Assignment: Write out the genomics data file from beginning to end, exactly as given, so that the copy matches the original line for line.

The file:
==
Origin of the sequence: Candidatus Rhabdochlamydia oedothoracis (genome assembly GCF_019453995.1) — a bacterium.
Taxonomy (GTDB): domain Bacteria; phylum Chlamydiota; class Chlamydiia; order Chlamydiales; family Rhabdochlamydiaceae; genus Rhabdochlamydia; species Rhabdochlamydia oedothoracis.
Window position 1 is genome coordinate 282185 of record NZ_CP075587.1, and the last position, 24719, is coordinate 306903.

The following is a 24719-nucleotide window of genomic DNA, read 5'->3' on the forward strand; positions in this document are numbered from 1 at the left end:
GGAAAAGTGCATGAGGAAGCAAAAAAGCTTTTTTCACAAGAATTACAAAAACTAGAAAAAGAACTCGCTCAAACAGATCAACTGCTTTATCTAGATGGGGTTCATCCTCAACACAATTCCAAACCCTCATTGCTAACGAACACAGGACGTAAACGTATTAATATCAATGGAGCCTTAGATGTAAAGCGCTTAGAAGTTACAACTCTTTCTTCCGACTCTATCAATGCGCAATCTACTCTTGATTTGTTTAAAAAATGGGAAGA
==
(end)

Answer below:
Origin of the sequence: Candidatus Rhabdochlamydia oedothoracis (genome assembly GCF_019453995.1) — a bacterium.
Taxonomy (GTDB): domain Bacteria; phylum Chlamydiota; class Chlamydiia; order Chlamydiales; family Rhabdochlamydiaceae; genus Rhabdochlamydia; species Rhabdochlamydia oedothoracis.
Window position 1 is genome coordinate 282185 of record NZ_CP075587.1, and the last position, 24719, is coordinate 306903.

The following is a 24719-nucleotide window of genomic DNA, read 5'->3' on the forward strand; positions in this document are numbered from 1 at the left end:
GGAAAAGTGCATGAGGAAGCAAAAAAGCTTTTTTCACAAGAATTACAAAAACTAGAAAAAGAACTCGCTCAAACAGATCAACTGCTTTATCTAGATGGGGTTCATCCTCAACACAATTCCAAACCCTCATTGCTAACGAACACAGGACGTAAACGTATTAATATCAATGGAGCCTTAGATGTAAAGCGCTTAGAAGTTACAACTCTTTCTTCCGACTCTATCAATGCGCAATCTACTCTTGATTTGTTTAAAAAATGGGAAGA